Inundaciones en Bolivia

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Como consecuencia de eventos climáticos relacionados con el fenómeno El Niño, Bolivia sufrió en el periodo enero-marzo de 2007 importantes inundaciones, riadas, heladas y granizadas que afectaron a los departamentos de Beni, Santa Cruz, La Paz, Chuquisaca, Tarija, Potosí y Cochabamba, con fuertes precipitaciones y desborde de los ríos que destruyeron cosechas, dañaron viviendas e interrumpieron carreteras. Los últimos datos facilitados por la Defensa Civil (junio de 2007) indican que a nivel nacional, se contabilizaron 103.595 familias damnificadas, fallecieron 50 personas y más de 366.094 hectáreas de cultivo fueron afectadas. Se produjo el desplazamiento de miles de personas hacia albergues temporales, que no siempre reunían las condiciones de higiene básicas para sostener a los desplazados.
Estos eventos, en asociación con las condiciones de vulnerabilidad social, saneamiento inadecuado y la disminución del acceso a agua segura, incrementaron el riesgo potencial epidémico de algunas enfermedades, como las enfermedades diarreicas agudas (EDAs), infecciones respiratorias agudas (IRAs), dengue, malaria, leptospirosis, fiebre amarilla, enfermedades de la piel, conjuntivitis y problemas de salud mental.

Bolivia’s health sector developed a response plan and received generous international support to expand assistance to the disaster victims. Aid included providing shelter, health services, drinking water, and food. The U.N. System in Bolivia made a flash appeal for humanitarian assistance in response to the events. The appeal includes a broad set of activities for health care, disease prevention, and health promotion. These include monitoring health risks in shelters, supplying medicines, monitoring water quality, hygiene education, control of vectors, and other post-disaster activities.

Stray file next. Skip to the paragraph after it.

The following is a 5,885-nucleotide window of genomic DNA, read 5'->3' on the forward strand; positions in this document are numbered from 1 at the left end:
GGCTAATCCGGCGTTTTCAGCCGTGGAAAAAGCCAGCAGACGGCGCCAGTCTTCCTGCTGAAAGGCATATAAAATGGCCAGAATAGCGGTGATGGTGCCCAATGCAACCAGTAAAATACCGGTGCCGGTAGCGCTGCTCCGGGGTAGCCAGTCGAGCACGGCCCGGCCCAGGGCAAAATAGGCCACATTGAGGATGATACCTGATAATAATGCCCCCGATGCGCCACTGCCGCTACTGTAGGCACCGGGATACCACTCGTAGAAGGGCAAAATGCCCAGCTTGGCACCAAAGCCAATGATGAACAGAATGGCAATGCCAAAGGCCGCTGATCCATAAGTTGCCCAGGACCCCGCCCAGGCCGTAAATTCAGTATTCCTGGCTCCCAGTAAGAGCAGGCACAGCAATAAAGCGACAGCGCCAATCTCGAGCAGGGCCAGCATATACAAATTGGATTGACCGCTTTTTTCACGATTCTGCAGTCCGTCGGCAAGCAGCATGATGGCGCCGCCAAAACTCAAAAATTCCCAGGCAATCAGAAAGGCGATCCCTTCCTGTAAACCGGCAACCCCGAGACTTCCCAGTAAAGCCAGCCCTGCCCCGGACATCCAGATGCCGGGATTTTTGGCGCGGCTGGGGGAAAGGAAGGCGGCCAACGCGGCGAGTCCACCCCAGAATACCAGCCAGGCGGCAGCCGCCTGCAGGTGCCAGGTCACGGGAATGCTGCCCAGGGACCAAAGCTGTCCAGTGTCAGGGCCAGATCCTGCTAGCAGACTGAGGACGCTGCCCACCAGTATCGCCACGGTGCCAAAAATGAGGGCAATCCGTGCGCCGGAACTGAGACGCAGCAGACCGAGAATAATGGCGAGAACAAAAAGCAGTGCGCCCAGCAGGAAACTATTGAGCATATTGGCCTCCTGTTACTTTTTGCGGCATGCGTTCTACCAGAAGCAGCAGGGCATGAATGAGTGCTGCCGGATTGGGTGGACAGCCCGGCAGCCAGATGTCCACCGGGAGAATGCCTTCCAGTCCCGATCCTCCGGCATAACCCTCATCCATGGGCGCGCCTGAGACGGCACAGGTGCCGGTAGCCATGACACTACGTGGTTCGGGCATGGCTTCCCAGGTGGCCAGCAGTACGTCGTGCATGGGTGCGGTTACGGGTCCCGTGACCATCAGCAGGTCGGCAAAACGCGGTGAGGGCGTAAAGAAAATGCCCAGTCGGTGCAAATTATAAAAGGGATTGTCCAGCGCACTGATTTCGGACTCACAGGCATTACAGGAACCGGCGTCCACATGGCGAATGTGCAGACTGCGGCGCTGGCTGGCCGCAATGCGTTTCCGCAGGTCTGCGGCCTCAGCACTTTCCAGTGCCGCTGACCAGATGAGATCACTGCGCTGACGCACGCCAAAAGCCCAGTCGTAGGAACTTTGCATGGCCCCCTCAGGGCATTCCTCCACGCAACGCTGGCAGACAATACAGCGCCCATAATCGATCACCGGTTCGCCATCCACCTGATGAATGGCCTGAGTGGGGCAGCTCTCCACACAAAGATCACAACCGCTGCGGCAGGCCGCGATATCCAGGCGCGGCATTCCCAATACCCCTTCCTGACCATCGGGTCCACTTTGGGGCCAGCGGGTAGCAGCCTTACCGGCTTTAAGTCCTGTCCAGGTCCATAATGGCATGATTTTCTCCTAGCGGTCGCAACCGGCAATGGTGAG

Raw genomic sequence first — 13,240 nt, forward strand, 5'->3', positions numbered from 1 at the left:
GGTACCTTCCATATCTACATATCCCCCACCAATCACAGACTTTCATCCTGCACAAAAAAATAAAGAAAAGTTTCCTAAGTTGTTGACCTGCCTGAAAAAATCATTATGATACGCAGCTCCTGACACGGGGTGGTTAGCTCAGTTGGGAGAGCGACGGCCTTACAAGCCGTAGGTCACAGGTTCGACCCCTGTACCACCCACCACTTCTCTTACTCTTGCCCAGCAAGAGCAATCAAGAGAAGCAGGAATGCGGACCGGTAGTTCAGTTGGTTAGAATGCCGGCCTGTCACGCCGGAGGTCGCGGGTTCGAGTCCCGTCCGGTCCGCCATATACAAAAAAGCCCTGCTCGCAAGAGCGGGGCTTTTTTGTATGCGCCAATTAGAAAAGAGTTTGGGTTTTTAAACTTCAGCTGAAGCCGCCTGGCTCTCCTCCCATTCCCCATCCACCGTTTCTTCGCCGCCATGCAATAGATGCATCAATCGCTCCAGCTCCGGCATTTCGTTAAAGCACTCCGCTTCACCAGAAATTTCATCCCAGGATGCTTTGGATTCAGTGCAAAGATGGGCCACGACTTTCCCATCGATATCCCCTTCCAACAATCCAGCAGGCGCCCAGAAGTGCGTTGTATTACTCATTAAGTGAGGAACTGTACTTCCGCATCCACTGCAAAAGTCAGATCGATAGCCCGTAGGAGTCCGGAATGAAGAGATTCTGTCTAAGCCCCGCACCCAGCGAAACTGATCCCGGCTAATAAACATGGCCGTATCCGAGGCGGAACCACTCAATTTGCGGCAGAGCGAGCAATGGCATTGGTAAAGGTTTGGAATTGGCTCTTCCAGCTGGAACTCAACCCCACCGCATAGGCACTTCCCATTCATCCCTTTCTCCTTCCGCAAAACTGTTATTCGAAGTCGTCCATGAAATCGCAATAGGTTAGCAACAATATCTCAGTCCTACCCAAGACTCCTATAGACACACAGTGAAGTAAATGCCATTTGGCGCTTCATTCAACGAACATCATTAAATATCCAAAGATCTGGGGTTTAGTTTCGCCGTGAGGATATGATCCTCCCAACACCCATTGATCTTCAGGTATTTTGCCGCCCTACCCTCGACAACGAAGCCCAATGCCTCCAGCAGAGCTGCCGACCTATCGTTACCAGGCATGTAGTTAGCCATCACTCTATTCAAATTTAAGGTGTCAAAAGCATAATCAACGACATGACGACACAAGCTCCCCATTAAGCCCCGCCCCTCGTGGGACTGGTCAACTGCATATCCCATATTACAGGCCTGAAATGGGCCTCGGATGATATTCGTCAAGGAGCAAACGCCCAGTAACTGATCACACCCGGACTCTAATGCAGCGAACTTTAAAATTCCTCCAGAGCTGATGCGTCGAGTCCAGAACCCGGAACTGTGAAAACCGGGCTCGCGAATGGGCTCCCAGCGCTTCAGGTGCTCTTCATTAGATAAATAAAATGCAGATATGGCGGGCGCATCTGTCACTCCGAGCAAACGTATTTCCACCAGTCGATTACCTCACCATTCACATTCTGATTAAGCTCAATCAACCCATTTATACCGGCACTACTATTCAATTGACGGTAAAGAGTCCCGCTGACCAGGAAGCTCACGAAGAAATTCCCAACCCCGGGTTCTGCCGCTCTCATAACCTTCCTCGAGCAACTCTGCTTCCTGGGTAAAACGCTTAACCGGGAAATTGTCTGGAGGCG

More than a year ago, the municipality of Trinidad—the capital of the department of Beni—worked on a project to strengthen the local health sector’s ability to respond in a disaster. Because certain measures were in place at the time of the floods, local authorities were better able to coordinate the different actors responding to the disaster.

This emergency highlights weaknesses in coordination and certain technical activities. For example, donation and supply management and damage assessment are two critical processes that require prior coordination and preparation among institutions. Understanding and standardizing these tools and procedures can increase the efficiency and quality of the response.
The Bolivian government requested the U.N. Economic Commission for Latin America and the Caribbean (ECLAC) to carry out an assessment of the impact of these floods. ECLAC estimated that damage to the health sector amounted to US$ 6.8 million. Their report states that 99% of these costs were unanticipated and accrued during the emergency phase (emergency response, provision of safe water, epidemiologic surveillance, vector control, medication and supplies, etc.). One percent of the costs were for impacts on the physical infrastructure of health facilities. The report can be consulted on the ECLAC website: www.eclac.org/mexico/.
In June 2007 there are still flooded areas in Beni. The health sector continues to work (with the support of PAHO and a variety of donors) in different activities in the most severely affected areas to improve and strengthen access to health services, water, and sanitation and to improve the quality of life in the most vulnerable communities. For more information, please contact: Esta dirección electrónica esta protegida contra spambots. Es necesario activar Javascript para visualizarla .


Preparativos para Situaciones de Emergencia
y Socorro en Casos de Desastre

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